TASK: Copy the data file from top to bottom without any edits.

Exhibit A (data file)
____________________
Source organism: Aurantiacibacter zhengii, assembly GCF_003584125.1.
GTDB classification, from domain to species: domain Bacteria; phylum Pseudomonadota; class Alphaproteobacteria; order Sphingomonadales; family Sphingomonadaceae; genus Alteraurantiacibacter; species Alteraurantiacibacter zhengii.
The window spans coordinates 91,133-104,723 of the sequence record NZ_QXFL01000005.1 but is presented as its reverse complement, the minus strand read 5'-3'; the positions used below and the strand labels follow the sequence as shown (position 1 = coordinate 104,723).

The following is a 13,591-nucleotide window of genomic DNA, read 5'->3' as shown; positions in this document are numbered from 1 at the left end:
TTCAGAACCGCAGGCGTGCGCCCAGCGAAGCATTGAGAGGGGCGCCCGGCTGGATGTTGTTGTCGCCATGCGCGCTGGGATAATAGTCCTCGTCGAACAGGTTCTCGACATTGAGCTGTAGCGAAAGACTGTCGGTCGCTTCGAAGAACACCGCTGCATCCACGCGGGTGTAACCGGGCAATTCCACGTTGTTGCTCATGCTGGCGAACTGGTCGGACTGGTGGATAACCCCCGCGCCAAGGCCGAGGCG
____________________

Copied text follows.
Source organism: Aurantiacibacter zhengii, assembly GCF_003584125.1.
GTDB classification, from domain to species: domain Bacteria; phylum Pseudomonadota; class Alphaproteobacteria; order Sphingomonadales; family Sphingomonadaceae; genus Alteraurantiacibacter; species Alteraurantiacibacter zhengii.
The window spans coordinates 91,133-104,723 of the sequence record NZ_QXFL01000005.1 but is presented as its reverse complement, the minus strand read 5'-3'; the positions used below and the strand labels follow the sequence as shown (position 1 = coordinate 104,723).

The following is a 13,591-nucleotide window of genomic DNA, read 5'->3' as shown; positions in this document are numbered from 1 at the left end:
TTCAGAACCGCAGGCGTGCGCCCAGCGAAGCATTGAGAGGGGCGCCCGGCTGGATGTTGTTGTCGCCATGCGCGCTGGGATAATAGTCCTCGTCGAACAGGTTCTCGACATTGAGCTGTAGCGAAAGACTGTCGGTCGCTTCGAAGAACACCGCTGCATCCACGCGGGTGTAACCGGGCAATTCCACGTTGTTGCTCATGCTGGCGAACTGGTCGGACTGGTGGATAACCCCCGCGCCAAGGCCGAGGCG